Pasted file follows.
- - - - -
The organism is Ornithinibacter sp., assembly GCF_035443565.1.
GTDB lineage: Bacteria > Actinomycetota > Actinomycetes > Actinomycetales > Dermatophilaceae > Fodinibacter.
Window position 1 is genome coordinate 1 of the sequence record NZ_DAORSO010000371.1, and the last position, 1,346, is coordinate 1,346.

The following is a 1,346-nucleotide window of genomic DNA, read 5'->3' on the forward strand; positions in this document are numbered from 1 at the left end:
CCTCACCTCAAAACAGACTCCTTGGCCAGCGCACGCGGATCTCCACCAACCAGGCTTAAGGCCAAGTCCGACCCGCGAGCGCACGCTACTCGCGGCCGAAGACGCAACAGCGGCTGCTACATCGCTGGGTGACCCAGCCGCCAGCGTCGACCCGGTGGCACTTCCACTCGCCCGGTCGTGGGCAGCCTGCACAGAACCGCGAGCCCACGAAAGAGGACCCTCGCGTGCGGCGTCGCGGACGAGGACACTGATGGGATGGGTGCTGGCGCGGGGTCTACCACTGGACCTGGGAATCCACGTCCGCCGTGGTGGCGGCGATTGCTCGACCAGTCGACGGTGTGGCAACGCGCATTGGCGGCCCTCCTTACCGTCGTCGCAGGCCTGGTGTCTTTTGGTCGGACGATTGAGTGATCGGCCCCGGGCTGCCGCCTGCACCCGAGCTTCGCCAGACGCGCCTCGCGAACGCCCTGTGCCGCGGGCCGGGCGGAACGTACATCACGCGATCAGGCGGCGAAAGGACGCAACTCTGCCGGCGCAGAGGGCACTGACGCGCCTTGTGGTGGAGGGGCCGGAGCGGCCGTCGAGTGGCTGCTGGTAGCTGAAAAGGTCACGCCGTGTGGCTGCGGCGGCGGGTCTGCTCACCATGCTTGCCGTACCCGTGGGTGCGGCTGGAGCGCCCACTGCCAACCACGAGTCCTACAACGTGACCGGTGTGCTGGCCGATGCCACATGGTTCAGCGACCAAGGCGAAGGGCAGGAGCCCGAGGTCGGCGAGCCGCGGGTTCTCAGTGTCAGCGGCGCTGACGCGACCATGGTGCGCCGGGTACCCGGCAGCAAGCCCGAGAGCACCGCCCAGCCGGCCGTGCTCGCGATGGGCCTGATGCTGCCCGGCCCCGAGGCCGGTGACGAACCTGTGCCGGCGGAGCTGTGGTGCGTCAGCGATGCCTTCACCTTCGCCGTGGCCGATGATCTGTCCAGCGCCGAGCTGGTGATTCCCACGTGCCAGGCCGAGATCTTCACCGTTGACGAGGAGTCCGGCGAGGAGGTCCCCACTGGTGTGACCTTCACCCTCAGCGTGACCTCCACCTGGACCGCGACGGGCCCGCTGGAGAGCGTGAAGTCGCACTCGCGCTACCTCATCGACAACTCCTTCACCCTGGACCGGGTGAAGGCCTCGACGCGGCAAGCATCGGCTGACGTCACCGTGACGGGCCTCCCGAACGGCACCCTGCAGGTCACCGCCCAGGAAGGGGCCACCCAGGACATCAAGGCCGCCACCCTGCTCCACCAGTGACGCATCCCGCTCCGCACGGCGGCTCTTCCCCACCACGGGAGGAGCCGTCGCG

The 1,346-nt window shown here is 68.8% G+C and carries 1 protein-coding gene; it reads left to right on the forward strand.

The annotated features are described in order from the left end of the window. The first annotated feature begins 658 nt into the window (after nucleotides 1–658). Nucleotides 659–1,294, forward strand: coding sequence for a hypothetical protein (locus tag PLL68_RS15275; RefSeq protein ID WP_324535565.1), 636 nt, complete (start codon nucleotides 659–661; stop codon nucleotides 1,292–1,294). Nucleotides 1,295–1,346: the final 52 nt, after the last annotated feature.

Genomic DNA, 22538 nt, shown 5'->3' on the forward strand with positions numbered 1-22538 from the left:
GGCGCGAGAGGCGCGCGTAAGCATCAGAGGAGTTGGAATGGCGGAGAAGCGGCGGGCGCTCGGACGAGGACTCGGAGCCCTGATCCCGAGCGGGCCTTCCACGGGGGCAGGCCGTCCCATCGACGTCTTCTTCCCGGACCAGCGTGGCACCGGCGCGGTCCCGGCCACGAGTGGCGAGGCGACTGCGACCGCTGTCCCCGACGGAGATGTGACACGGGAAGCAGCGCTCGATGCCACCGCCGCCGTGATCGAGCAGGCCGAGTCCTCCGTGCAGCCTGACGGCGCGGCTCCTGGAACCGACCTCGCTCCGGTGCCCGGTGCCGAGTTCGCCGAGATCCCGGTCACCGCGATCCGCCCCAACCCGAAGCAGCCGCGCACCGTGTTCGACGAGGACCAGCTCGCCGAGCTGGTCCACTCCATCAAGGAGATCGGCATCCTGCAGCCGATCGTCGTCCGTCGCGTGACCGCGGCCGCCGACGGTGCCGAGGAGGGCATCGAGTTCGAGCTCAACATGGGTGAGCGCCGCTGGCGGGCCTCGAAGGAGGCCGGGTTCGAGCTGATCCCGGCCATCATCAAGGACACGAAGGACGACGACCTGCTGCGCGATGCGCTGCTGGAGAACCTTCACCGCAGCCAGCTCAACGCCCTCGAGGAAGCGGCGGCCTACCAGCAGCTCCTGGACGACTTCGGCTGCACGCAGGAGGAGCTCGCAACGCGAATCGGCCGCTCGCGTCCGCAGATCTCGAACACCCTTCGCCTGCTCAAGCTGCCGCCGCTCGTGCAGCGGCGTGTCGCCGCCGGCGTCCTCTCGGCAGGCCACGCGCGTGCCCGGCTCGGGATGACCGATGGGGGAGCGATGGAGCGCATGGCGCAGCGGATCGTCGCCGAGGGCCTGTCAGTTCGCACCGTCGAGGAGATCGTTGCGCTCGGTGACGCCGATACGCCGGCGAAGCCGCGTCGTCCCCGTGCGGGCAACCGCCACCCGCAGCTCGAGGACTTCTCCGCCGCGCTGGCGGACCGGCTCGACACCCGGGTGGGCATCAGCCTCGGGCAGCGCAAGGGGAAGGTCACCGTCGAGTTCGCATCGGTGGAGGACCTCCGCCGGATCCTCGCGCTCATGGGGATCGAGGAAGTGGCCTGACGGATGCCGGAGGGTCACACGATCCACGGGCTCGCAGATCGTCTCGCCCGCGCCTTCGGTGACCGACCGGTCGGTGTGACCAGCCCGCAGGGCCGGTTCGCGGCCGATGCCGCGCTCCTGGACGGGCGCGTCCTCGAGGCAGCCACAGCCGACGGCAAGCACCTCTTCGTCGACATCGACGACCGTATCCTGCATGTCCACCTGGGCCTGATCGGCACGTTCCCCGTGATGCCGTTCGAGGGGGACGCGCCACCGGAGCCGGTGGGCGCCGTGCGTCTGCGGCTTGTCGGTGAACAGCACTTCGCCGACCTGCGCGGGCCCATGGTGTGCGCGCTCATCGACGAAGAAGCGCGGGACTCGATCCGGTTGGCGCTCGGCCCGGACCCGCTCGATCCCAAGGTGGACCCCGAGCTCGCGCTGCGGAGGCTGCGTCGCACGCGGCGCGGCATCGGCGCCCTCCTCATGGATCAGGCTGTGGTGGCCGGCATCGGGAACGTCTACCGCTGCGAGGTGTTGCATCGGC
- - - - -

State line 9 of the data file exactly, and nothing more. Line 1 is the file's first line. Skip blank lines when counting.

GGCGCGAGAGGCGCGCGTAAGCATCAGAGGAGTTGGAATGGCGGAGAAGCGGCGGGCGCTCGGACGAGGACTCGGAGCCCTGATCCCGAGCGGGCCTTCCACGGGGGCAGGCCGTCCCATCGACGTCTTCTTCCCGGACCAGCGTGGCACCGGCGCGGTCCCGGCCACGAGTGGCGAGGCGACTGCGACCGCTGTCCCCGACGGAGATGTGACACGGGAAGCAGCGCTCGATGCCACCGCCGCCGTGATCGAGCAGGCCGAGTCCTCCGTGCAGCCTGACGGCGCGGCTCCTGGAACCGACCTCGCTCCGGTGCCCGGTGCCGAGTTCGCCGAGATCCCGGTCACCGCGATCCGCCCCAACCCGAAGCAGCCGCGCACCGTGTTCGACGAGGACCAGCTCGCCGAGCTGGTCCACTCCATCAAGGAGATCGGCATCCTGCAGCCGATCGTCGTCCGTCGCGTGACCGCGGCCGCCGACGGTGCCGAGGAGGGCATCGAGTTCGAGCTCAACATGGGTGAGCGCCGCTGGCGGGCCTCGAAGGAGGCCGGGTTCGAGCTGATCCCGGCCATCATCAAGGACACGAAGGACGACGACCTGCTGCGCGATGCGCTGCTGGAGAACCTTCACCGCAGCCAGCTCAACGCCCTCGAGGAAGCGGCGGCCTACCAGCAGCTCCTGGACGACTTCGGCTGCACGCAGGAGGAGCTCGCAACGCGAATCGGCCGCTCGCGTCCGCAGATCTCGAACACCCTTCGCCTGCTCAAGCTGCCGCCGCTCGTGCAGCGGCGTGTCGCCGCCGGCGTCCTCTCGGCAGGCCACGCGCGTGCCCGGCTCGGGATGACCGATGGGGGAGCGATGGAGCGCATGGCGCAGCGGATCGTCGCCGAGGGCCTGTCAGTTCGCACCGTCGAGGAGATCGTTGCGCTCGGTGACGCCGATACGCCGGCGAAGCCGCGTCGTCCCCGTGCGGGCAACCGCCACCCGCAGCTCGAGGACTTCTCCGCCGCGCTGGCGGACCGGCTCGACACCCGGGTGGGCATCAGCCTCGGGCAGCGCAAGGGGAAGGTCACCGTCGAGTTCGCATCGGTGGAGGACCTCCGCCGGATCCTCGCGCTCATGGGGATCGAGGAAGTGGCCTGACGGATGCCGGAGGGTCACACGATCCACGGGCTCGCAGATCGTCTCGCCCGCGCCTTCGGTGACCGACCGGTCGGTGTGACCAGCCCGCAGGGCCGGTTCGCGGCCGATGCCGCGCTCCTGGACGGGCGCGTCCTCGAGGCAGCCACAGCCGACGGCAAGCACCTCTTCGTCGACATCGACGACCGTATCCTGCATGTCCACCTGGGCCTGATCGGCACGTTCCCCGTGATGCCGTTCGAGGGGGACGCGCCACCGGAGCCGGTGGGCGCCGTGCGTCTGCGGCTTGTCGGTGAACAGCACTTCGCCGACCTGCGCGGGCCCATGGTGTGCGCGCTCATCGACGAAGAAGCGCGGGACTCGATCCGGTTGGCGCTCGGCCCGGACCCGCTCGATCCCAAGGTGGACCCCGAGCTCGCGCTGCGGAGGCTGCGTCGCACGCGGCGCGGCATCGGCGCCCTCCTCATGGATCAGGCTGTGGTGGCCGGCATCGGGAACGTCTACCGCTGCGAGGTGTTGCATCGGC